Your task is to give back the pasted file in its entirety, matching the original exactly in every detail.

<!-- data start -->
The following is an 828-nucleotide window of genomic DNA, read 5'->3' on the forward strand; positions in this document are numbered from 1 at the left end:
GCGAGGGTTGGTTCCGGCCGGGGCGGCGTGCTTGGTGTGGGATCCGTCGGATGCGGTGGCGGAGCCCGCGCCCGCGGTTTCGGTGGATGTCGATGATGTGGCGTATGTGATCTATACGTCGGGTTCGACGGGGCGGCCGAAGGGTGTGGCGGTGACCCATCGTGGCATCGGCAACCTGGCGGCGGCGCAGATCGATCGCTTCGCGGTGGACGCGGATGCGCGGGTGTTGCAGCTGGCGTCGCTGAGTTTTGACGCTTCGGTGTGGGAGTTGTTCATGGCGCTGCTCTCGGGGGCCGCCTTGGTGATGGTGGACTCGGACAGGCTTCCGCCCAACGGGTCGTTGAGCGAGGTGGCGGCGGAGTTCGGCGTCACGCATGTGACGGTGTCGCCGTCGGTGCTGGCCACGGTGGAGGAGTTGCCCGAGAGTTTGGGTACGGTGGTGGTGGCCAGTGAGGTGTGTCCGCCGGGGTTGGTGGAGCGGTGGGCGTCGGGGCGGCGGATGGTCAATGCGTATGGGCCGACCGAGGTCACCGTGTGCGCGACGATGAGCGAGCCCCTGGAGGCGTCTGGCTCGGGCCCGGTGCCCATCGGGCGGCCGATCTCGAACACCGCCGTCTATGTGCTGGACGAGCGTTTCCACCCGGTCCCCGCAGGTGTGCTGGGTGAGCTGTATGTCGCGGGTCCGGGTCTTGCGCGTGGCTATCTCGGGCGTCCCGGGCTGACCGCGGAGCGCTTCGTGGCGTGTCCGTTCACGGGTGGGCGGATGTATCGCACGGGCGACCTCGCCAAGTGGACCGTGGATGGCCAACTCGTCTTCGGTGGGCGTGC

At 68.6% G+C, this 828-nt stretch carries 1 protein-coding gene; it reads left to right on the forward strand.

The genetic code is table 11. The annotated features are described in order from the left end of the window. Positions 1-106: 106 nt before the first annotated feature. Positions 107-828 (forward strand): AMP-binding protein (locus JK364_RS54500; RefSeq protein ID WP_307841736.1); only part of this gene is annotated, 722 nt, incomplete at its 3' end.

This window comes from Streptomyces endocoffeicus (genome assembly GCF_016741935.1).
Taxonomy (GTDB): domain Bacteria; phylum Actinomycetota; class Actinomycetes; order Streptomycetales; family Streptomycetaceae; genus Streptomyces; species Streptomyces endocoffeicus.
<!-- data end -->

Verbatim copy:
The following is an 828-nucleotide window of genomic DNA, read 5'->3' on the forward strand; positions in this document are numbered from 1 at the left end:
GCGAGGGTTGGTTCCGGCCGGGGCGGCGTGCTTGGTGTGGGATCCGTCGGATGCGGTGGCGGAGCCCGCGCCCGCGGTTTCGGTGGATGTCGATGATGTGGCGTATGTGATCTATACGTCGGGTTCGACGGGGCGGCCGAAGGGTGTGGCGGTGACCCATCGTGGCATCGGCAACCTGGCGGCGGCGCAGATCGATCGCTTCGCGGTGGACGCGGATGCGCGGGTGTTGCAGCTGGCGTCGCTGAGTTTTGACGCTTCGGTGTGGGAGTTGTTCATGGCGCTGCTCTCGGGGGCCGCCTTGGTGATGGTGGACTCGGACAGGCTTCCGCCCAACGGGTCGTTGAGCGAGGTGGCGGCGGAGTTCGGCGTCACGCATGTGACGGTGTCGCCGTCGGTGCTGGCCACGGTGGAGGAGTTGCCCGAGAGTTTGGGTACGGTGGTGGTGGCCAGTGAGGTGTGTCCGCCGGGGTTGGTGGAGCGGTGGGCGTCGGGGCGGCGGATGGTCAATGCGTATGGGCCGACCGAGGTCACCGTGTGCGCGACGATGAGCGAGCCCCTGGAGGCGTCTGGCTCGGGCCCGGTGCCCATCGGGCGGCCGATCTCGAACACCGCCGTCTATGTGCTGGACGAGCGTTTCCACCCGGTCCCCGCAGGTGTGCTGGGTGAGCTGTATGTCGCGGGTCCGGGTCTTGCGCGTGGCTATCTCGGGCGTCCCGGGCTGACCGCGGAGCGCTTCGTGGCGTGTCCGTTCACGGGTGGGCGGATGTATCGCACGGGCGACCTCGCCAAGTGGACCGTGGATGGCCAACTCGTCTTCGGTGGGCGTGC

At 68.6% G+C, this 828-nt stretch carries 1 protein-coding gene; it reads left to right on the forward strand.

The genetic code is table 11. The annotated features are described in order from the left end of the window. Positions 1-106: 106 nt before the first annotated feature. Positions 107-828 (forward strand): AMP-binding protein (locus JK364_RS54500; RefSeq protein ID WP_307841736.1); only part of this gene is annotated, 722 nt, incomplete at its 3' end.

This window comes from Streptomyces endocoffeicus (genome assembly GCF_016741935.1).
Taxonomy (GTDB): domain Bacteria; phylum Actinomycetota; class Actinomycetes; order Streptomycetales; family Streptomycetaceae; genus Streptomyces; species Streptomyces endocoffeicus.